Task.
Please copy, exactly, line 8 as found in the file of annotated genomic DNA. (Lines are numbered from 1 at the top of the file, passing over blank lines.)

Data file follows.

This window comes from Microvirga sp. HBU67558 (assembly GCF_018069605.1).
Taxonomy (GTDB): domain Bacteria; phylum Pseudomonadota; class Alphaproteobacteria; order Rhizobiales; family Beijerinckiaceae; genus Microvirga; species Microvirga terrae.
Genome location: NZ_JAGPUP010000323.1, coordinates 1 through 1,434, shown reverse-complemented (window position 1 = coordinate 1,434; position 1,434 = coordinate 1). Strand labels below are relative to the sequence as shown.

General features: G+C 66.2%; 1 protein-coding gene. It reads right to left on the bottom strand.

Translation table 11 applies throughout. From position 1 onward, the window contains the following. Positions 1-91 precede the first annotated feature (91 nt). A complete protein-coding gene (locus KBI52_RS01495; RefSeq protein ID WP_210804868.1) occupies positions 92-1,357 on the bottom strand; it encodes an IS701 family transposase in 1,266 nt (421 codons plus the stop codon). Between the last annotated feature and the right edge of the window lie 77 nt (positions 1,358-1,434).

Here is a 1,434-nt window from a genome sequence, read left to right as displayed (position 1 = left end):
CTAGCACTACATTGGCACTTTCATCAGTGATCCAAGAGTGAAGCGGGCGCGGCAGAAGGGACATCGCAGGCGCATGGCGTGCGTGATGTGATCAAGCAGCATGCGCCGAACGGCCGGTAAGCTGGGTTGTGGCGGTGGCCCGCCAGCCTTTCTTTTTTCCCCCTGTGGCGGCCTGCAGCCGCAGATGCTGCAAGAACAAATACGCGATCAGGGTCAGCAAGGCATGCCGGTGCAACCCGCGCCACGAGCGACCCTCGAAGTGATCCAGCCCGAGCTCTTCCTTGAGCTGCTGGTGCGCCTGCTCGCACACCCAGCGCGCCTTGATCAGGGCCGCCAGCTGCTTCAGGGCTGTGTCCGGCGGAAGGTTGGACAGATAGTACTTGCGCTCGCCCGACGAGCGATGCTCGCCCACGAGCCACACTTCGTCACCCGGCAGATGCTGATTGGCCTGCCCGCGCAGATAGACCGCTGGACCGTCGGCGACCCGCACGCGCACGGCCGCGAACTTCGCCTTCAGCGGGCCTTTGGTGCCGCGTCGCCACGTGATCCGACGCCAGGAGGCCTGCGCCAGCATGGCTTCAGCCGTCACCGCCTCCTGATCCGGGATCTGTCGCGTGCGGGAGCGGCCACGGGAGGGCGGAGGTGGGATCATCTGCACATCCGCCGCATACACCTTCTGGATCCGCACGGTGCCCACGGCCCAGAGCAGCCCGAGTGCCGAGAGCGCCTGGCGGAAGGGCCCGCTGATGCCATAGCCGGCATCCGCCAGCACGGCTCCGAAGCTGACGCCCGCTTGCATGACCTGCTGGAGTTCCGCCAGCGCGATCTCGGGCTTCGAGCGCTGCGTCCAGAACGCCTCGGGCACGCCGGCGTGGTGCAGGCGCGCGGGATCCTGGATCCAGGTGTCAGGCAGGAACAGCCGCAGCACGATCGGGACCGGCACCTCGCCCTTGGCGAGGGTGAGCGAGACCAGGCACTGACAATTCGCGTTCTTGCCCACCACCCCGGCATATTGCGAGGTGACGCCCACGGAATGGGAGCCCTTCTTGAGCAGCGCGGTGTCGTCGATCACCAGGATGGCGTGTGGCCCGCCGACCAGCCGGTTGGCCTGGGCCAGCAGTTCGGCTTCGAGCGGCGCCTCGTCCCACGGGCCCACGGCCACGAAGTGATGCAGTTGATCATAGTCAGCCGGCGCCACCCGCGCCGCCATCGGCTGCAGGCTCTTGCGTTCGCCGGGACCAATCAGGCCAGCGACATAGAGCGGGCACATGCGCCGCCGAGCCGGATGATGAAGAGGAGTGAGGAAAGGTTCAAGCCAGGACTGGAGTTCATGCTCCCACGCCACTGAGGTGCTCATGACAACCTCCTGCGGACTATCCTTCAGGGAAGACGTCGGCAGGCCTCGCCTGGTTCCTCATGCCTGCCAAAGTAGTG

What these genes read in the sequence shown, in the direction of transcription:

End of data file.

What these genes read in the sequence shown, in the direction of transcription: